TonyTib   7/14/2014 11:36:50 AM
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Yeah, running on ship with just a few people works great....until disaster strkes (collision, running aground, etc).


I'm pretty sure modern tanker and freight ships are already highly automated.  I've seen pretty automated tug boats in action, with winches that hold a desired tension.  Also, new US Navy ships are more automated (especially gas turbine vessels), but if you be able to fight through damage, there's only so low you can go in manning requirements.

alex_m1
User Rank
CEO
Re: Why not self washing cars?
alex_m1   7/14/2014 10:25:17 AM
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@prabhakar_deosthali  : i read somewhere about self service and automated car washes. So it's not hard to imagine some solution fit for automated cars. But first we need automated cars!

prabhakar_deosthali
User Rank
CEO
Why not self washing cars?
prabhakar_deosthali   7/14/2014 8:01:25 AM
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One of the most essential tasks that every car owner has to do is to wash his car .

While we are talking about all kind of automation , infotainment and self driving fuction in the futuristic cars, nobody is talking about this simple but the most essential function - The car should be able to wash itself .

See how many millions  of man hours can be saved if the cars wash themselves early in the morning by  self-activating some kind of small sprinklers and moppers on its body and are sparkingly clean when you enter the garage to go out for your daily routine.

And I am not joking!

alex_m1
User Rank
CEO
Re: Solution looking for a problem
alex_m1   7/14/2014 5:55:01 AM
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@betajet: in general i agree with you about IDIOT, and the rest. There are many who try to build meaningless stuff.But most of our current jobs are based around selling  meaningless stuff - so in that perspective IDIOT might be useful.

I'm not sure thought about driverless cars. On one hand it could solve parking, and accidents and transportation costs and if deployed in a shared model  also a lot of the greenhouse  effects issues.


On the other hand, there's kutsu plus[1] - a new public transortation mode that might  compete with cars both on time,comfort and cost. The problems again are political and marketing based, but UBERXL combined with kutsu plus seems to point towards a scalable and efficient model. I think it's just a matter of time until this happens. And it could surely have a lot fo the benefits of the self driving cars[2] , without the complexity of self driving cars.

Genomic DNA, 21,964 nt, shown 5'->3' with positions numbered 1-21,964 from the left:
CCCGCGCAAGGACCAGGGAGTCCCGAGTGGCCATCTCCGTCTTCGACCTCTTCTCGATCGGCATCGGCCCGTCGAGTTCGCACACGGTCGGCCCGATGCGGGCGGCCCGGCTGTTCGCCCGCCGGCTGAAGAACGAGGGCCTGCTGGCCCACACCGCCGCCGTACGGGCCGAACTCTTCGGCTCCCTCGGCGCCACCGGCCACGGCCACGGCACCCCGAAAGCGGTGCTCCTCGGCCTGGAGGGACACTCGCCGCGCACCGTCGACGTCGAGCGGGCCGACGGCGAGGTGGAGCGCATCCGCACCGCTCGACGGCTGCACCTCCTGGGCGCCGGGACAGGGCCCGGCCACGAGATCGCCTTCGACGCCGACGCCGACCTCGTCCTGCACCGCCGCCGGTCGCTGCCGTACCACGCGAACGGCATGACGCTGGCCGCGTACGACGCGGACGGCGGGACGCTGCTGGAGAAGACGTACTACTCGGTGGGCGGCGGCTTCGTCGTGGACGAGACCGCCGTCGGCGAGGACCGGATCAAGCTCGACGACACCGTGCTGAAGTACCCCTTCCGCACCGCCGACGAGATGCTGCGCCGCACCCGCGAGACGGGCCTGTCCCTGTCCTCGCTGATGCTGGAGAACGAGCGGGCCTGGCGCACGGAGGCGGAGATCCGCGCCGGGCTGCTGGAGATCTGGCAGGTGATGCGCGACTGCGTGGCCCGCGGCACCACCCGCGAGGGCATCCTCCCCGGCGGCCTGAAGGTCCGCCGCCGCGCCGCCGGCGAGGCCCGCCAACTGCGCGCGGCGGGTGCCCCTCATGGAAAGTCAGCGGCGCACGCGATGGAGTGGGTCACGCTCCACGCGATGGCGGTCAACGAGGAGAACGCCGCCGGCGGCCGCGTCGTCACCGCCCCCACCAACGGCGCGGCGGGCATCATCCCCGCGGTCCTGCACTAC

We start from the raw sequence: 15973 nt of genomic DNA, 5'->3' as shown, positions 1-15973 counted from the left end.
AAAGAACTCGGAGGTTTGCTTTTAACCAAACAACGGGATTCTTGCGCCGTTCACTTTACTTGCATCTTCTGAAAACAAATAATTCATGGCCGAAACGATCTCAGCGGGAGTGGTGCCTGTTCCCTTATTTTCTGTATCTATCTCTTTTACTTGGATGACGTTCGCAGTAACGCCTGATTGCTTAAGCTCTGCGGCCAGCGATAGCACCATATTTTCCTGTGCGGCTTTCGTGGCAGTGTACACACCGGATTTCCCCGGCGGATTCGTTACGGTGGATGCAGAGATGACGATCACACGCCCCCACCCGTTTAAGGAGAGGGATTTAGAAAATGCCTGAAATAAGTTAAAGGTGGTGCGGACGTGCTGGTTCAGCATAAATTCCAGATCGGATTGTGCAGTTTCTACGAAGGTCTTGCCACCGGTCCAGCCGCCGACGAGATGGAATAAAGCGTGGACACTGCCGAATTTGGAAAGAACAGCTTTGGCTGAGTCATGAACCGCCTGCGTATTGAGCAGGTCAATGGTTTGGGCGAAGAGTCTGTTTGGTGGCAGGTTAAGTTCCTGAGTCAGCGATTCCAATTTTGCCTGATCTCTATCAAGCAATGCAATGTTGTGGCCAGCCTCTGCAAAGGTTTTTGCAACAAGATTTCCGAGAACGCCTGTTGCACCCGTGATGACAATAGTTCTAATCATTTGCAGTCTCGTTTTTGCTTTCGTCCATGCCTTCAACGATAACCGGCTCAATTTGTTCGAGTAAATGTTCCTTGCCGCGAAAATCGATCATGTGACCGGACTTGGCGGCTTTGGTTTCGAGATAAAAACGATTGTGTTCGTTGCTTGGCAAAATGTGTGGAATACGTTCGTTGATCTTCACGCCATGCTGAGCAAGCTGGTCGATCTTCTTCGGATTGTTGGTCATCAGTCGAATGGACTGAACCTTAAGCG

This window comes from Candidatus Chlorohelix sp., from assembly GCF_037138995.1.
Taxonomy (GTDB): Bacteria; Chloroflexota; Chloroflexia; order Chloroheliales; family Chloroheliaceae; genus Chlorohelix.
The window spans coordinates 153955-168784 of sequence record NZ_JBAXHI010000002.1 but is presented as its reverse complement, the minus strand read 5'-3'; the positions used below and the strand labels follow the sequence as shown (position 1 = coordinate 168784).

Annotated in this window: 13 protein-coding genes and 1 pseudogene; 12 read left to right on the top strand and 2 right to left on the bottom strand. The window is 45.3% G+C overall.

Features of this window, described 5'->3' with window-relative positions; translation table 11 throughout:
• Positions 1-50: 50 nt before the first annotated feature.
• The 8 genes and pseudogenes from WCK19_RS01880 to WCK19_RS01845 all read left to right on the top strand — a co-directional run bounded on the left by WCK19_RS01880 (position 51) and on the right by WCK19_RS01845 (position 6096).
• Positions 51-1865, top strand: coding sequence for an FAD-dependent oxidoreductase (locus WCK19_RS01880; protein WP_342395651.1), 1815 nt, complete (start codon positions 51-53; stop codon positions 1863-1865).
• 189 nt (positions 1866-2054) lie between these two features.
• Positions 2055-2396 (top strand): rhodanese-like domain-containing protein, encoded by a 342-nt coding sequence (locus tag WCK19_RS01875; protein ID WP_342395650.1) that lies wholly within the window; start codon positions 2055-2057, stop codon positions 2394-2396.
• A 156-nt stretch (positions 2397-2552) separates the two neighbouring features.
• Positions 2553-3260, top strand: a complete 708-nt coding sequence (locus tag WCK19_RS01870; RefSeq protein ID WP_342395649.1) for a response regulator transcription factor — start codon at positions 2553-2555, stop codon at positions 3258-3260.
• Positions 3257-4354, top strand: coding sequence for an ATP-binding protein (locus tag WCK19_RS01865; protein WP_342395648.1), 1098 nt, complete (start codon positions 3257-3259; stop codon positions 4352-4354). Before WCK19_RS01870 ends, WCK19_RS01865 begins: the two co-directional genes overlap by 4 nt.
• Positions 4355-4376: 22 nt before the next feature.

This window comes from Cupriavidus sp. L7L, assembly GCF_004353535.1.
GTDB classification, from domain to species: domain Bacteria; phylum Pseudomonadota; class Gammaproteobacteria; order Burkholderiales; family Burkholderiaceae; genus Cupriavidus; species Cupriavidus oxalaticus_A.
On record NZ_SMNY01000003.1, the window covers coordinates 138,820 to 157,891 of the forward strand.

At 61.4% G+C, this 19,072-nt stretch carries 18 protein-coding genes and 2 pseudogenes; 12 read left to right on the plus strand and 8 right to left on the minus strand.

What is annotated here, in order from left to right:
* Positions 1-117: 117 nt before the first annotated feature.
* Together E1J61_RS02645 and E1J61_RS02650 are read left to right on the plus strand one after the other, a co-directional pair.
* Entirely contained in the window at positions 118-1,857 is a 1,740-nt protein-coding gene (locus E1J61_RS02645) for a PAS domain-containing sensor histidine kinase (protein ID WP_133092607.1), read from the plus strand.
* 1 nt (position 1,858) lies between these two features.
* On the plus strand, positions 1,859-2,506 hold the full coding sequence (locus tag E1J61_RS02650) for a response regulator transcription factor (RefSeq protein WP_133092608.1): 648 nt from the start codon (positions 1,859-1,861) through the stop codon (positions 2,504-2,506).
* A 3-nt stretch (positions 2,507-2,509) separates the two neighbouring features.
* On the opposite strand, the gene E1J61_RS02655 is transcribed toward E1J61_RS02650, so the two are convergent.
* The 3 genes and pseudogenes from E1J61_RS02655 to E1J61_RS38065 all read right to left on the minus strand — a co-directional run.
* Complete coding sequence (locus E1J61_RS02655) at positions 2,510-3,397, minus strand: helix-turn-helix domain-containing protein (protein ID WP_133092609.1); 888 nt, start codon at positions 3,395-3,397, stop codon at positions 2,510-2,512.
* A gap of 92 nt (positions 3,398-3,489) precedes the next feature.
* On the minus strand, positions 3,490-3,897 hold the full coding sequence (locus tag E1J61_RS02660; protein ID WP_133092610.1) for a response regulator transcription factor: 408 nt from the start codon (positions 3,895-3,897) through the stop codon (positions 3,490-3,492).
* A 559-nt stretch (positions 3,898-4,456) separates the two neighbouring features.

On the other hand , if society is to be free of work , we need self driving cars.And self driven cars will offer a much cheaper service, which is surely important.

[1]http://grist.org/list/helsinkis-personalized-bus-service-is-like-uber-for-public-transit/

[2]Accidents rate in public transportation are much lower than in private transportation.

[3]On call , relatively low cost SUV's  - http://blog.uber.com/uberxlsf

Pablo Valerio
User Rank
Blogger
Unreasonable expectations
Pablo Valerio   7/14/2014 5:07:13 AM
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Junko, I believe your original question says everything.

I don't believe there is a need for connected devices at home except to build some basic safety features that most of them already have.

If I forget to turn off my coffee machine the one I have shuts down by itself. Same with the iron and the oven. I can program my washer to start up to 12H later, but it won't sort the clothes by itself (that would be something to pay for).

To me the new wave of IoT at home (except maybe for the thermostat) is just a buzz to help manufacturers to sell us more devices, accessories and consumables.

Like the new coffee machines that won't accept other brand's capsules, refrigerators that "know" what type of food we eat, and "smart" TVs that follow everything we watch.

I like the M2M and IoT idea of helping manage the power grid, provide services for "smart cities", help manage traffic and monitor noise and pollution.

But I don't see the need to have my washer talk to my grill, nor my iron to my coffee maker.